Wanted … adults who want to help youth learn valuable skills and become productive citizens in local communities across the country. If you are interested, the Colorado 4-H program is looking for you. 4-H volunteers are individuals who want to help youth become self-directing, productive and contributing members of society by developing life skills through social experiences and hands-on learning, which will help them develop to their maximum potential.
There are many different exciting roles that a 4-H volunteer may take on in the program. One may be volunteering to be a 4-H leader, and work directly with a group of 4-H members. Another opportunity may be a countywide resource person for a specific 4-H project such as photography, nutrition, rocketry, veterinary science, woodworking or any one of hundreds of different 4-H project areas.
A different area for 4-H volunteers is to help other adults become effective leaders of youth or coordinating international programs, such as the Japanese exchange programs. Additionally, individuals may assist with small group activities at an after-school program, or coordinate workshops, recognition programs, or fund-raising events. The possibilities really are limitless, and that’s not only for adults.
Youth involved in 4-H are given numerous opportunities to become engaged in volunteerism as well. Benefits include: citizenship, confidence, new skills, life-long friendships and numerous others. According to the Higher Education Research Institute (HERI), two out of three students entering college in 2010 believe it to be very important to help others who are in difficulty – the highest percentage in the last 25 years.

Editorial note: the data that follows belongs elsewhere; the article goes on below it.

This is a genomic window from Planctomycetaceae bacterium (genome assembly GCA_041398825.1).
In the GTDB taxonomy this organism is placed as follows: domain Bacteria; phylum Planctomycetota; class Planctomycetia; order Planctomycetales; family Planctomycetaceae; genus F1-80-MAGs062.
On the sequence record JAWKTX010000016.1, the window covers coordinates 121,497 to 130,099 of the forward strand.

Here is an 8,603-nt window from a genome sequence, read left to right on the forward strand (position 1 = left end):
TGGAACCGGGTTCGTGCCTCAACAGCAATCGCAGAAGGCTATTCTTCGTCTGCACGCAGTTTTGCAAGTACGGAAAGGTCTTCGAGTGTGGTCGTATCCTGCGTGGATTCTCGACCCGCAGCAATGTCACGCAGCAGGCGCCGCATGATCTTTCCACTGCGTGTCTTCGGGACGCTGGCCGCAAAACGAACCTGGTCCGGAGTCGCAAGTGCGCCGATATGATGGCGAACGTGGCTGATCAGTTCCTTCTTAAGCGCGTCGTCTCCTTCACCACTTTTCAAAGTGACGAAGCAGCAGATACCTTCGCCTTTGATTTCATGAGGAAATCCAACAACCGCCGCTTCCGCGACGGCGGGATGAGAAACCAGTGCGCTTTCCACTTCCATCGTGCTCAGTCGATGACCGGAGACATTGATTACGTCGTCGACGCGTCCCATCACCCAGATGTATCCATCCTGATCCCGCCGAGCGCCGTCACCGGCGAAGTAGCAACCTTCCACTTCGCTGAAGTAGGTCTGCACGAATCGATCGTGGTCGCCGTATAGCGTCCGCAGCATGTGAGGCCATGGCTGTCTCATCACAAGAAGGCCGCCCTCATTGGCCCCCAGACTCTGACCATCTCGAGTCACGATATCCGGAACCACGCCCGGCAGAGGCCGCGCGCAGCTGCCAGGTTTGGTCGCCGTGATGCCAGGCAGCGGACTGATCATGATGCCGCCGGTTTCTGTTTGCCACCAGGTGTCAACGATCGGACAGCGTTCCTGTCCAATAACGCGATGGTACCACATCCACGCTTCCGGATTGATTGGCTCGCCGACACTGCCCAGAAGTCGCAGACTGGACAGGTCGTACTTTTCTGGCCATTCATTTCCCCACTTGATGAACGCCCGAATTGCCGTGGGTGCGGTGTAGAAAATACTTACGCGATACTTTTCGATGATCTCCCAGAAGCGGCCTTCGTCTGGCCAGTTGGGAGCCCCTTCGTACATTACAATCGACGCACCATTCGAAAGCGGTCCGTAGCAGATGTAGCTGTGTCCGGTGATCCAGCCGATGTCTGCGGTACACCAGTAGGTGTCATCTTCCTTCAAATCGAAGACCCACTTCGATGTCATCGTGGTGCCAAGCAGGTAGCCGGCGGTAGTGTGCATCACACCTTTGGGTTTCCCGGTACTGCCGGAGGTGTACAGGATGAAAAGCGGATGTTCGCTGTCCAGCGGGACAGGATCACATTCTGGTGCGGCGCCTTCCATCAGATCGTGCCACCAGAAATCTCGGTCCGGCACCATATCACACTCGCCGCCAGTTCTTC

4-H volunteers are also needed locally to help with 4-H clubs, 4-H contests and award programs, and county fair activities.
We want you, and the community needs you, so get in contact today. For more information on becoming a 4-H volunteer, contact the Garfield County CSU Extension office at (970) 625-3969.
Garfield County Extension educator Colorado State University Extension
Congratulations, voters. Mr. Jankovsky has not even been sworn in yet and it has already begun. That is, (and not surprisingly) a group of like-minded county commissioners whose “approach” will be “less rules and regulations” for the oil and gas industry. As a citizen concerned for the health and well-being of the people in our community, it certainly does not make me feel very confident that, if necessary, we will be protected. I have a hard time understanding why anyone would want to make it “easier” for the oil and gas industry to move into our neighborhoods, potentially contaminate our water and then not have to be held accountable for it – how convenient for them! Oh, right – what am I saying, it’s because of the almighty dollar. Well, Mr. Martin and Mr. Jankovsky, would you still have the same “approach” if there was an oil pad sitting in your backyard? I’m guessing not.
A huge thank-you to Tresi Houpt for all her hard work over the years, and for genuinely caring about the people and their concerns – you are going to be missed immensely.
Also, great letter to the editor by Patrick Hunter from Carbondale (Dec. 9) – I couldn’t agree with you more. Here’s hoping voters “wake up” before it’s too late for any of us.
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Imagine Glenwood and The City of Glenwood Springs is slated to host a virtual town hall at 5:30 p.m. Thursday, March 11.